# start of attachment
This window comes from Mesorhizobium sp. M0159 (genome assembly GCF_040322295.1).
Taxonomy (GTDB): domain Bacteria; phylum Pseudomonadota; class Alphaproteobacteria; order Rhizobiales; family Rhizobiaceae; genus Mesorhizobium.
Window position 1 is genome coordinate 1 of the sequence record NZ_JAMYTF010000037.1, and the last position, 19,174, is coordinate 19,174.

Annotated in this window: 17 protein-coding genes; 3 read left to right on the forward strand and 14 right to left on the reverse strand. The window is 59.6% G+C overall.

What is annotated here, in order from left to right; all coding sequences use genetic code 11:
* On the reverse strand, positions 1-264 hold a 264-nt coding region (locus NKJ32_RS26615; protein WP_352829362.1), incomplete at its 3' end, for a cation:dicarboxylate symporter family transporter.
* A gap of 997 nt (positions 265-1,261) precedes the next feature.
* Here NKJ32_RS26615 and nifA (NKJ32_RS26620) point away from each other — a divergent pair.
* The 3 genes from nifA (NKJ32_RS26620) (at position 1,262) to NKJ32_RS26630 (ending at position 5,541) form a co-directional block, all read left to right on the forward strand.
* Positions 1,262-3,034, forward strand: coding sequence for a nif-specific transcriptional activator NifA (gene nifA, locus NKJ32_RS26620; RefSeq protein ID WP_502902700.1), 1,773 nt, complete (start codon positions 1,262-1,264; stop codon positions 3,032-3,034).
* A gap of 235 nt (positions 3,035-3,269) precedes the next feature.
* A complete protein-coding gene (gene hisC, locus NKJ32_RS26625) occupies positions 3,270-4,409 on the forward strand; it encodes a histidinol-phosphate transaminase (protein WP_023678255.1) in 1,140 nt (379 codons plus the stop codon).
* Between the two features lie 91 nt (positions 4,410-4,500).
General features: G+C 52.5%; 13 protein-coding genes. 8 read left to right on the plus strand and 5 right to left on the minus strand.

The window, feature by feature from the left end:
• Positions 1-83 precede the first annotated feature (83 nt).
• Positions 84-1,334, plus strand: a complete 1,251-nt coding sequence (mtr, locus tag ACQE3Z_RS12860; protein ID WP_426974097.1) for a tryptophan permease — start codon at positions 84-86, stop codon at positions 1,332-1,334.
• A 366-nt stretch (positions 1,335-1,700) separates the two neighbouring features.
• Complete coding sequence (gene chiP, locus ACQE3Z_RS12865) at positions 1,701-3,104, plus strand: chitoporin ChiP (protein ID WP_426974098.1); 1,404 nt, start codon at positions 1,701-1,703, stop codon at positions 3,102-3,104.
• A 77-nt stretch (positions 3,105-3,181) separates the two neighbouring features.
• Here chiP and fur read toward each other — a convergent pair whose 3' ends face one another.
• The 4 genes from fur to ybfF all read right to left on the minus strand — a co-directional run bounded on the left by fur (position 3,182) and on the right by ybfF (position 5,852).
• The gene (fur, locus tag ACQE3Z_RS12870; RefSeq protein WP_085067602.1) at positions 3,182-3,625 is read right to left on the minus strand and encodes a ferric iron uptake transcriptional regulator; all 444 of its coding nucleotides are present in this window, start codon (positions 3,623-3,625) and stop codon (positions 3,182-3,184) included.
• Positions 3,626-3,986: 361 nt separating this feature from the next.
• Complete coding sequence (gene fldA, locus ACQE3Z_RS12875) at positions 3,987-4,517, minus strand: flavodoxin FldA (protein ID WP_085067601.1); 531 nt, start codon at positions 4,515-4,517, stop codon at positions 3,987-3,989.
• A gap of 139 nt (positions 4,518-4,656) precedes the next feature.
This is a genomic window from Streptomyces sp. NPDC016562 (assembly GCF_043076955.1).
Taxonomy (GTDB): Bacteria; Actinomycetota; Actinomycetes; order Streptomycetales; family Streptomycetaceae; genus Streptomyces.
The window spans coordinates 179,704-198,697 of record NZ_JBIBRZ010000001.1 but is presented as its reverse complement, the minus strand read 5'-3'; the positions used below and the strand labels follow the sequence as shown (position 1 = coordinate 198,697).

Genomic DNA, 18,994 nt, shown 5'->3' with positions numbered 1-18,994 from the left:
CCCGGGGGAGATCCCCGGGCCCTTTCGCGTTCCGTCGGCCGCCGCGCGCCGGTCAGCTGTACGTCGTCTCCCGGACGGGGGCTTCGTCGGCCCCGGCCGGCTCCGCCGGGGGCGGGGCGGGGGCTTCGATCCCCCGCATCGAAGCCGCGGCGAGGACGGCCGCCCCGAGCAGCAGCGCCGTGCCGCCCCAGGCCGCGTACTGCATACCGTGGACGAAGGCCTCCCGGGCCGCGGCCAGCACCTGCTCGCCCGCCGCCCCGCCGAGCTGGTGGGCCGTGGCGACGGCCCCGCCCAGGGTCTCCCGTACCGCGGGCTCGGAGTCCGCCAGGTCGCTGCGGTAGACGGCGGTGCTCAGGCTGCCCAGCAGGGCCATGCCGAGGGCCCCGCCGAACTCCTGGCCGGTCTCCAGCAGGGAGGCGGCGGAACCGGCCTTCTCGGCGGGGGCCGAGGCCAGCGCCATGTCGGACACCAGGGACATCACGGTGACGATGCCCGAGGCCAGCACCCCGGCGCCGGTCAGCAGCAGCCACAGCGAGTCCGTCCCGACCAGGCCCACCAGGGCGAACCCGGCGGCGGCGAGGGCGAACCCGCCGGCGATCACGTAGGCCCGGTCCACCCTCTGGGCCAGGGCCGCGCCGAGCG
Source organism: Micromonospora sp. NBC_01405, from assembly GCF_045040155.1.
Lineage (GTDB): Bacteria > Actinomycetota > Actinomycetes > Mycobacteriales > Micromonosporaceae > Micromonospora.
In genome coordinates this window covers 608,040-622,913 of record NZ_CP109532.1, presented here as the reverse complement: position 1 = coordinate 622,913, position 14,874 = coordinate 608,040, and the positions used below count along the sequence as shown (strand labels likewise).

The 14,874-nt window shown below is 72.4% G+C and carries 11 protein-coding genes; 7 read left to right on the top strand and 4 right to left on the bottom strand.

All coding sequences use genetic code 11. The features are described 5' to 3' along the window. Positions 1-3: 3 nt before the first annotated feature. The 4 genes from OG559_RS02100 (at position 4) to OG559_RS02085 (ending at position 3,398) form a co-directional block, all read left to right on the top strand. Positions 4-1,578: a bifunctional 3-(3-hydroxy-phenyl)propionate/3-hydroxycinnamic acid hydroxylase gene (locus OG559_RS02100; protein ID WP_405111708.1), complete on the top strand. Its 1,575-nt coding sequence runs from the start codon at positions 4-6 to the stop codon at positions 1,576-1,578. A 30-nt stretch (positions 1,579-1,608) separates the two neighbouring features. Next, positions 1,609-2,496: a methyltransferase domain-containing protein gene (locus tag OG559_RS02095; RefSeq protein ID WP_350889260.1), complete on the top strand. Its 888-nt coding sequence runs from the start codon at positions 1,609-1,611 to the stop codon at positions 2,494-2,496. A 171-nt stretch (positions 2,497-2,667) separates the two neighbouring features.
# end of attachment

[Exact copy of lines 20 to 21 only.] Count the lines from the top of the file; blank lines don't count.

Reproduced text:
• A 77-nt stretch (positions 3,105-3,181) separates the two neighbouring features.
• Here chiP and fur read toward each other — a convergent pair whose 3' ends face one another.